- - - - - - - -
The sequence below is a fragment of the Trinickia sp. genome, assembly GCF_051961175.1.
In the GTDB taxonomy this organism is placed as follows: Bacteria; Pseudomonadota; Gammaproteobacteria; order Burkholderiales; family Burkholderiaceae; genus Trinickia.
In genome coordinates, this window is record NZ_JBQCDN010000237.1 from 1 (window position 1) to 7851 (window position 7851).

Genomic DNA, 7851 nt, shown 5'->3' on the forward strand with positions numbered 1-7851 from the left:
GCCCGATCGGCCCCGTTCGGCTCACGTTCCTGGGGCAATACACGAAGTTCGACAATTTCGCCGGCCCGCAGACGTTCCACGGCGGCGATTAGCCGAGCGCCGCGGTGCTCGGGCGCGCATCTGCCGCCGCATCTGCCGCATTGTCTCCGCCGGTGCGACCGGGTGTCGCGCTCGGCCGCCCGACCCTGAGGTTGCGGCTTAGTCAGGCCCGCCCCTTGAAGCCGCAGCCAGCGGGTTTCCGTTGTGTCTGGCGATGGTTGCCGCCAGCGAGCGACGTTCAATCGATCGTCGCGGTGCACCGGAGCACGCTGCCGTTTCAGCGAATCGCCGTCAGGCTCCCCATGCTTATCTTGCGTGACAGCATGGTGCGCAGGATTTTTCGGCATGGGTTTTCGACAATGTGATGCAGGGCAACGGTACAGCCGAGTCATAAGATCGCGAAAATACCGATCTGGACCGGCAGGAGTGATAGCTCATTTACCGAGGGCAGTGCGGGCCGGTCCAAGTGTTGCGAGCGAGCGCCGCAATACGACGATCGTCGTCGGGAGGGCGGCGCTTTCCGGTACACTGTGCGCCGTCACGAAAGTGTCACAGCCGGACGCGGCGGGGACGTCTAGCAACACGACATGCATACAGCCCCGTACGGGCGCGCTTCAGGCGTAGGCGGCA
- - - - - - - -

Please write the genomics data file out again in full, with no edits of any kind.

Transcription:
The sequence below is a fragment of the Trinickia sp. genome, assembly GCF_051961175.1.
In the GTDB taxonomy this organism is placed as follows: Bacteria; Pseudomonadota; Gammaproteobacteria; order Burkholderiales; family Burkholderiaceae; genus Trinickia.
In genome coordinates, this window is record NZ_JBQCDN010000237.1 from 1 (window position 1) to 7851 (window position 7851).

Genomic DNA, 7851 nt, shown 5'->3' on the forward strand with positions numbered 1-7851 from the left:
GCCCGATCGGCCCCGTTCGGCTCACGTTCCTGGGGCAATACACGAAGTTCGACAATTTCGCCGGCCCGCAGACGTTCCACGGCGGCGATTAGCCGAGCGCCGCGGTGCTCGGGCGCGCATCTGCCGCCGCATCTGCCGCATTGTCTCCGCCGGTGCGACCGGGTGTCGCGCTCGGCCGCCCGACCCTGAGGTTGCGGCTTAGTCAGGCCCGCCCCTTGAAGCCGCAGCCAGCGGGTTTCCGTTGTGTCTGGCGATGGTTGCCGCCAGCGAGCGACGTTCAATCGATCGTCGCGGTGCACCGGAGCACGCTGCCGTTTCAGCGAATCGCCGTCAGGCTCCCCATGCTTATCTTGCGTGACAGCATGGTGCGCAGGATTTTTCGGCATGGGTTTTCGACAATGTGATGCAGGGCAACGGTACAGCCGAGTCATAAGATCGCGAAAATACCGATCTGGACCGGCAGGAGTGATAGCTCATTTACCGAGGGCAGTGCGGGCCGGTCCAAGTGTTGCGAGCGAGCGCCGCAATACGACGATCGTCGTCGGGAGGGCGGCGCTTTCCGGTACACTGTGCGCCGTCACGAAAGTGTCACAGCCGGACGCGGCGGGGACGTCTAGCAACACGACATGCATACAGCCCCGTACGGGCGCGCTTCAGGCGTAGGCGGCA